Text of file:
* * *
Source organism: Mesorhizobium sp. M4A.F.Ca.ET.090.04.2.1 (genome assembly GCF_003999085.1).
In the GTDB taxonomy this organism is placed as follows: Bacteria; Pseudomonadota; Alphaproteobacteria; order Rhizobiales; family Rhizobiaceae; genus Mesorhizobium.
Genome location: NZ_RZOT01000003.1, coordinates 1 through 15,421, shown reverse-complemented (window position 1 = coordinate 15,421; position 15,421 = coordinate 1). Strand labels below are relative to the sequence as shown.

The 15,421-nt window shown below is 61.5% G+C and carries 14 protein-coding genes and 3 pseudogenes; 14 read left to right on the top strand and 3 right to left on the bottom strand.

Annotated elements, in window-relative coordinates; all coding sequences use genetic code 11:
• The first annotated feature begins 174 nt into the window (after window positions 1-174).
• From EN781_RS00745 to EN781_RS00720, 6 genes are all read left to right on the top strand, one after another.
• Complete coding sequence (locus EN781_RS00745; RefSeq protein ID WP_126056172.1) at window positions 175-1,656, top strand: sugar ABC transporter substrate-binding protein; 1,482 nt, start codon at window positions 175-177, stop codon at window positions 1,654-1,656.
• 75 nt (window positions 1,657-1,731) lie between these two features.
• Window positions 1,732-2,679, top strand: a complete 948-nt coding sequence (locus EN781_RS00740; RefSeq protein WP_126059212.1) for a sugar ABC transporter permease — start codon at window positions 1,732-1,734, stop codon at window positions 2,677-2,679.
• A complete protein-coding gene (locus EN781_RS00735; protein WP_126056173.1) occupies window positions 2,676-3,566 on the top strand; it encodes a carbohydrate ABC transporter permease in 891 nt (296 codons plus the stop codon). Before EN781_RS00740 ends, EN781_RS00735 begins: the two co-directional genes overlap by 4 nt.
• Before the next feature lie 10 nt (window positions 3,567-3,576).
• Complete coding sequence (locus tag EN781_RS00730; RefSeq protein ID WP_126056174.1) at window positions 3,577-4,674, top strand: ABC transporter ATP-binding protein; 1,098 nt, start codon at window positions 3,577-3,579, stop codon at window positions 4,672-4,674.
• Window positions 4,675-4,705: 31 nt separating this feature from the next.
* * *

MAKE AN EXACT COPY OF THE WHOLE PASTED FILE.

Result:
Source organism: Mesorhizobium sp. M4A.F.Ca.ET.090.04.2.1 (genome assembly GCF_003999085.1).
In the GTDB taxonomy this organism is placed as follows: Bacteria; Pseudomonadota; Alphaproteobacteria; order Rhizobiales; family Rhizobiaceae; genus Mesorhizobium.
Genome location: NZ_RZOT01000003.1, coordinates 1 through 15,421, shown reverse-complemented (window position 1 = coordinate 15,421; position 15,421 = coordinate 1). Strand labels below are relative to the sequence as shown.

The 15,421-nt window shown below is 61.5% G+C and carries 14 protein-coding genes and 3 pseudogenes; 14 read left to right on the top strand and 3 right to left on the bottom strand.

Annotated elements, in window-relative coordinates; all coding sequences use genetic code 11:
• The first annotated feature begins 174 nt into the window (after window positions 1-174).
• From EN781_RS00745 to EN781_RS00720, 6 genes are all read left to right on the top strand, one after another.
• Complete coding sequence (locus EN781_RS00745; RefSeq protein ID WP_126056172.1) at window positions 175-1,656, top strand: sugar ABC transporter substrate-binding protein; 1,482 nt, start codon at window positions 175-177, stop codon at window positions 1,654-1,656.
• 75 nt (window positions 1,657-1,731) lie between these two features.
• Window positions 1,732-2,679, top strand: a complete 948-nt coding sequence (locus EN781_RS00740; RefSeq protein WP_126059212.1) for a sugar ABC transporter permease — start codon at window positions 1,732-1,734, stop codon at window positions 2,677-2,679.
• A complete protein-coding gene (locus EN781_RS00735; protein WP_126056173.1) occupies window positions 2,676-3,566 on the top strand; it encodes a carbohydrate ABC transporter permease in 891 nt (296 codons plus the stop codon). Before EN781_RS00740 ends, EN781_RS00735 begins: the two co-directional genes overlap by 4 nt.
• Before the next feature lie 10 nt (window positions 3,567-3,576).
• Complete coding sequence (locus tag EN781_RS00730; RefSeq protein ID WP_126056174.1) at window positions 3,577-4,674, top strand: ABC transporter ATP-binding protein; 1,098 nt, start codon at window positions 3,577-3,579, stop codon at window positions 4,672-4,674.
• Window positions 4,675-4,705: 31 nt separating this feature from the next.